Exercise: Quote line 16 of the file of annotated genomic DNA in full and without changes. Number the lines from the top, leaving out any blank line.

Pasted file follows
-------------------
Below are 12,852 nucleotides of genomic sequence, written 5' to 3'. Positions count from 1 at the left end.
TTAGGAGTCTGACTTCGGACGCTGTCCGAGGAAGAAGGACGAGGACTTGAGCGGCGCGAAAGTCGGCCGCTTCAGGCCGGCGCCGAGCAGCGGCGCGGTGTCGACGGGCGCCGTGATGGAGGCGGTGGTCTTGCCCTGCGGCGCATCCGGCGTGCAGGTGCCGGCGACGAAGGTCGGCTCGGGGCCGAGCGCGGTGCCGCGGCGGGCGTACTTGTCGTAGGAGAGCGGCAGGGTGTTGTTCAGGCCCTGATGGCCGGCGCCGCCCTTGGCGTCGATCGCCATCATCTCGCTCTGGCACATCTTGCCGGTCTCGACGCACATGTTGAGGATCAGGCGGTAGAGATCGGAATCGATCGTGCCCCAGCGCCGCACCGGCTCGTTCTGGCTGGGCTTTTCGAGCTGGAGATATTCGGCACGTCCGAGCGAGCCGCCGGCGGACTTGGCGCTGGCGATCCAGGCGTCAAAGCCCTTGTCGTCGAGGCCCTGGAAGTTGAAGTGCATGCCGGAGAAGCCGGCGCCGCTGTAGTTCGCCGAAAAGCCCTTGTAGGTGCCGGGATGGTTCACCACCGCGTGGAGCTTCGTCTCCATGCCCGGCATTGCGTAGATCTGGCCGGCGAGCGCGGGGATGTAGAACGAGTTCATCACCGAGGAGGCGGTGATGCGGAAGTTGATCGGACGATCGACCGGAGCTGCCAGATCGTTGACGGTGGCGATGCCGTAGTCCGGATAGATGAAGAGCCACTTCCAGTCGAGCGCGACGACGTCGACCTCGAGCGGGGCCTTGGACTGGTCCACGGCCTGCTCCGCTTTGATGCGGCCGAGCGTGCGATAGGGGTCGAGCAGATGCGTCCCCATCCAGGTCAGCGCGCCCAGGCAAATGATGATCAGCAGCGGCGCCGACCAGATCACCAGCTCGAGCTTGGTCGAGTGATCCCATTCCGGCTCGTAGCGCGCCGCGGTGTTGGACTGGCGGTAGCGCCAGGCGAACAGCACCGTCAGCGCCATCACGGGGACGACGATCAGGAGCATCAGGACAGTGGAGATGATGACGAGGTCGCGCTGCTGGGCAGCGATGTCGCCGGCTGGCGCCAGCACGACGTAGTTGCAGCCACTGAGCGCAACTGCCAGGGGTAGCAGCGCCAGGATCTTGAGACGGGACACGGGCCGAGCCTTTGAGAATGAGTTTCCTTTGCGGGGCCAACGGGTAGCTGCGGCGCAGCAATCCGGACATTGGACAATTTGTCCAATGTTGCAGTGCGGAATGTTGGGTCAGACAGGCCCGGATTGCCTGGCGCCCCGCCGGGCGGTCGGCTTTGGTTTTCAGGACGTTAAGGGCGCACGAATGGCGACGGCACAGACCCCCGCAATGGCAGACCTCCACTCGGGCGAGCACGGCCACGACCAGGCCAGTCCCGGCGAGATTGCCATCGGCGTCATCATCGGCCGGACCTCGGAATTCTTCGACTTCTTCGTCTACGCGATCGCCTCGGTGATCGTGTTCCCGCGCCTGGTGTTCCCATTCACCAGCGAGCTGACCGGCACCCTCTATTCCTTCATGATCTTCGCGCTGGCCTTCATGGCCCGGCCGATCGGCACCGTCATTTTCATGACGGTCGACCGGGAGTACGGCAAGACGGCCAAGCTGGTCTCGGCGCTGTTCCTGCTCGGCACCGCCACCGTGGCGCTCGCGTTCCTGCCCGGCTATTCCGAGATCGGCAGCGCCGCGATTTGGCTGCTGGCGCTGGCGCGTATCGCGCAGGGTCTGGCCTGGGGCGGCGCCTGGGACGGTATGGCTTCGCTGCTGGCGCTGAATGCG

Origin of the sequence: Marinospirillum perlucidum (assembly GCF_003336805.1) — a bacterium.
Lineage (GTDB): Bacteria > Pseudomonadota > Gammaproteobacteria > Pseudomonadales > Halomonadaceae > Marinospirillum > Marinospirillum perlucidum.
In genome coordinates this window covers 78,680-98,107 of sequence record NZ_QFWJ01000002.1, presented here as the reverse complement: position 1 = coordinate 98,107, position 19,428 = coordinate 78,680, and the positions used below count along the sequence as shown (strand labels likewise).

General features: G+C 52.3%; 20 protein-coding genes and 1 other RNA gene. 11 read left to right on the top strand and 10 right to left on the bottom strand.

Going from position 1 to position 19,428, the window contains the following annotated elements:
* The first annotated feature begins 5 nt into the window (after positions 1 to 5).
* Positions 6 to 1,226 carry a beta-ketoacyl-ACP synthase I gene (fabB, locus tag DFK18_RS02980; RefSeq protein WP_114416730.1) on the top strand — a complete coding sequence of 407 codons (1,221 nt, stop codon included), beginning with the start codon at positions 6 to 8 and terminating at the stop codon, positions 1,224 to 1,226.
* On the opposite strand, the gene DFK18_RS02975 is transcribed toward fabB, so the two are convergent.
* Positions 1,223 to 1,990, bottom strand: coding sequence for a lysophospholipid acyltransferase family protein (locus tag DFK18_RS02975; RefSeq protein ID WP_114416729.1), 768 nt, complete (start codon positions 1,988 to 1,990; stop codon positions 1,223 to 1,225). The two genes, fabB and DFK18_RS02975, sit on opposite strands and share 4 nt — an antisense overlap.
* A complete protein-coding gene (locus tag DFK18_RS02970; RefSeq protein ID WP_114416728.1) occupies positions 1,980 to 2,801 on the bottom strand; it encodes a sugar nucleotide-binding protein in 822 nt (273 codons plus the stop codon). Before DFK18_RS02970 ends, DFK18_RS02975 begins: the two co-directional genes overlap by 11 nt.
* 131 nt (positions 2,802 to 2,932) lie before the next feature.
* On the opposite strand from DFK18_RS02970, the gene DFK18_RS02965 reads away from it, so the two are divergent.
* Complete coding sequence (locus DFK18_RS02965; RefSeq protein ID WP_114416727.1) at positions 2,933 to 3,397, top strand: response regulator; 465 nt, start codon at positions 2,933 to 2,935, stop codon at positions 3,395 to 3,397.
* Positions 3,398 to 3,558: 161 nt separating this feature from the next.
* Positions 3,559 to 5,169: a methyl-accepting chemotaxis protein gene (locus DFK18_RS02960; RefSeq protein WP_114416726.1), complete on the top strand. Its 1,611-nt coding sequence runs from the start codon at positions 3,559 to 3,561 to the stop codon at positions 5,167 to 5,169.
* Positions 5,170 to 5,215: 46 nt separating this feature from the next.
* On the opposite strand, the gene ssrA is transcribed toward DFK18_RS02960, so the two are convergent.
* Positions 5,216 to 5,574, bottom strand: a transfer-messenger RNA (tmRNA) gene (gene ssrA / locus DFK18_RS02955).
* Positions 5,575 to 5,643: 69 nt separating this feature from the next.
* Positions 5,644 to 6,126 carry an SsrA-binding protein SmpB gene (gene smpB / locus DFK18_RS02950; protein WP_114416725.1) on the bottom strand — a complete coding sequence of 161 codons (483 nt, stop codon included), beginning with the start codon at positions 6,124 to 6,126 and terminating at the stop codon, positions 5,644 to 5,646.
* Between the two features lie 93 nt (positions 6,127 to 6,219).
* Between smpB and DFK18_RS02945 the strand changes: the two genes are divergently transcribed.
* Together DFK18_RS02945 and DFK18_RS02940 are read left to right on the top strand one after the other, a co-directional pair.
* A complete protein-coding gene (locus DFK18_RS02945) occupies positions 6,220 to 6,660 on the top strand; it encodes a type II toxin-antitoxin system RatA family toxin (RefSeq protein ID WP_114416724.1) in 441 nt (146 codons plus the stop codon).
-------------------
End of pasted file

* Positions 3,398 to 3,558: 161 nt separating this feature from the next.